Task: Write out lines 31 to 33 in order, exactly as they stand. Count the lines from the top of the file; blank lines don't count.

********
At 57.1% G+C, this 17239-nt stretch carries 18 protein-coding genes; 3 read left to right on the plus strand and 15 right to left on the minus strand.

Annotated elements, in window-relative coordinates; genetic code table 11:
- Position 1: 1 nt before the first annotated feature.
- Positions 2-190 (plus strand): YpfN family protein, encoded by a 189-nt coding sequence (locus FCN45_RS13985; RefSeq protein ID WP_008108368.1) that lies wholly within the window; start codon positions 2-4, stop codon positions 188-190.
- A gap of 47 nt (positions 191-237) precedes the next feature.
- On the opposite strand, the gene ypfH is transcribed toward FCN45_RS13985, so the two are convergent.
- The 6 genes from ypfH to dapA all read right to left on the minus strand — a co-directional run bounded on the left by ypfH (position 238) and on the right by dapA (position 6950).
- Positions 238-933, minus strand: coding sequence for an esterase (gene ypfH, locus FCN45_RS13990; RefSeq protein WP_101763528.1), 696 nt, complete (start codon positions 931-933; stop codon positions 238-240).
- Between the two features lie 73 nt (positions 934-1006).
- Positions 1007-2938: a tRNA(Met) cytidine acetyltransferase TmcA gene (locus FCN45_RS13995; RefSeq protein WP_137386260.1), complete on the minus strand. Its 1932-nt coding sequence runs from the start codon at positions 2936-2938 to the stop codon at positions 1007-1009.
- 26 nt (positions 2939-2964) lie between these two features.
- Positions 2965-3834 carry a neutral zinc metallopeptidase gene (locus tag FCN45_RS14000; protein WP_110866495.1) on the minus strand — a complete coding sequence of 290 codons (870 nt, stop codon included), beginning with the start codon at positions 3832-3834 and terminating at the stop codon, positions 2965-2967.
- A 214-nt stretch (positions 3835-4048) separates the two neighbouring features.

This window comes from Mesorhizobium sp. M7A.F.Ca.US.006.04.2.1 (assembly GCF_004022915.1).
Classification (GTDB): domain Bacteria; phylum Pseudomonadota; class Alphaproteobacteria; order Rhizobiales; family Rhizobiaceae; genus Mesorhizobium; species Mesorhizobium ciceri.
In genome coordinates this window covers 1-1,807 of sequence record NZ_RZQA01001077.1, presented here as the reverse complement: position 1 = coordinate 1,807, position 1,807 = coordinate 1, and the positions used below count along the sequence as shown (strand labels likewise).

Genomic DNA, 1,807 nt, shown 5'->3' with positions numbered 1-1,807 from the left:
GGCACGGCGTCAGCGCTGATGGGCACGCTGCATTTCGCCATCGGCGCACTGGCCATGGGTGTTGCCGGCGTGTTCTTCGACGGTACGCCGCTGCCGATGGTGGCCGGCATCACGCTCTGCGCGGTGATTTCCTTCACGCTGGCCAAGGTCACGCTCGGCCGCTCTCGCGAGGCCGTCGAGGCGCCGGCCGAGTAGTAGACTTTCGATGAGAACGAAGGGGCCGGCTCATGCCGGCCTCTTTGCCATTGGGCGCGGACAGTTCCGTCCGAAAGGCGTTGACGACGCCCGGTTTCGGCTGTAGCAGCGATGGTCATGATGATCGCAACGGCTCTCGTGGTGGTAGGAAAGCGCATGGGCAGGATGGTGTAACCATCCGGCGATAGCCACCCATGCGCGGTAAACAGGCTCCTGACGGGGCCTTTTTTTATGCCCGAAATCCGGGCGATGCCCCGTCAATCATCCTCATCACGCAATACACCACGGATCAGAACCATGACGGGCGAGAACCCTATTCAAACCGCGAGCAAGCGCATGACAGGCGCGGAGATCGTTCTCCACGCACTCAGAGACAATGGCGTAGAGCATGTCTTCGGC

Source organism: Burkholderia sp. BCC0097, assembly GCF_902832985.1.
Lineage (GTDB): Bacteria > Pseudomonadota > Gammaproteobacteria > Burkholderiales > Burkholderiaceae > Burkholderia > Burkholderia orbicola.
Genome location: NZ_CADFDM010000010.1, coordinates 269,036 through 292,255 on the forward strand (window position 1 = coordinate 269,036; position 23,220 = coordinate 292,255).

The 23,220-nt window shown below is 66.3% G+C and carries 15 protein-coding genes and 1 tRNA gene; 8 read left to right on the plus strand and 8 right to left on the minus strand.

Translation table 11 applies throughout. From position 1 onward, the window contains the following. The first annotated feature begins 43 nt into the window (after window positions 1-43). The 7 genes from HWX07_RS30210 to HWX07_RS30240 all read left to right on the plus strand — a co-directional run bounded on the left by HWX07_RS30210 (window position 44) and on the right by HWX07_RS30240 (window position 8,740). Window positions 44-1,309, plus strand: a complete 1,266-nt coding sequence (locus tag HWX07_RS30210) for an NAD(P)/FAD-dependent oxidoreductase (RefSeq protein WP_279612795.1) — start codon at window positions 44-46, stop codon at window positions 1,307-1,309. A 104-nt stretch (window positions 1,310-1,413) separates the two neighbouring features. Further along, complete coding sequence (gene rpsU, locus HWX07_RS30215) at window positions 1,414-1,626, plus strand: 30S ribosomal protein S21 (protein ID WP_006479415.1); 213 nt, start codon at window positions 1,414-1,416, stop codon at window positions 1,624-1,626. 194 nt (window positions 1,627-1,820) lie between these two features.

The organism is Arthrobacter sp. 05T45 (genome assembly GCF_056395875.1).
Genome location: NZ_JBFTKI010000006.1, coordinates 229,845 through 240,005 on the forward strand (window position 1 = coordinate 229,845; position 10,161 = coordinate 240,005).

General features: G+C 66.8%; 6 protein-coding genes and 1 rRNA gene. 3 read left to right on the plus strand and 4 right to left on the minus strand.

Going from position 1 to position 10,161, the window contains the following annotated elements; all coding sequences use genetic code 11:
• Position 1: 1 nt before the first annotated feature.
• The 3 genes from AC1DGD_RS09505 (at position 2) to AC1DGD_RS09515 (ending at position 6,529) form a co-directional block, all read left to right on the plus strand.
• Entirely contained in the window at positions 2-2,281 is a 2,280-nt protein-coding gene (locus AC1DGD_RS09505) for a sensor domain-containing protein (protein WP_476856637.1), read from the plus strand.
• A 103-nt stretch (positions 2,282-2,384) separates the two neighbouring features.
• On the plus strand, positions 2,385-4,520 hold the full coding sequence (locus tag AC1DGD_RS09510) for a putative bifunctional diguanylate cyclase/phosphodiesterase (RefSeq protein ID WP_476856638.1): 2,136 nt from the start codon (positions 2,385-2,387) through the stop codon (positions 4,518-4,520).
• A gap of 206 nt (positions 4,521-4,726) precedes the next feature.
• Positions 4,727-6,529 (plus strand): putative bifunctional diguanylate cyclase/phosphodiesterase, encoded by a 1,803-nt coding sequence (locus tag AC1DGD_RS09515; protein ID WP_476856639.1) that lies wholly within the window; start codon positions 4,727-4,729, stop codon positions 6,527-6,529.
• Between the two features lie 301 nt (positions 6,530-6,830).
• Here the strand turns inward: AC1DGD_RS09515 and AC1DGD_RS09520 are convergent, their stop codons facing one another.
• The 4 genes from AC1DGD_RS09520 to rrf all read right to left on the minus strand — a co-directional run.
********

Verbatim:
• A 103-nt stretch (positions 2,282-2,384) separates the two neighbouring features.
• On the plus strand, positions 2,385-4,520 hold the full coding sequence (locus tag AC1DGD_RS09510) for a putative bifunctional diguanylate cyclase/phosphodiesterase (RefSeq protein ID WP_476856638.1): 2,136 nt from the start codon (positions 2,385-2,387) through the stop codon (positions 4,518-4,520).
• A gap of 206 nt (positions 4,521-4,726) precedes the next feature.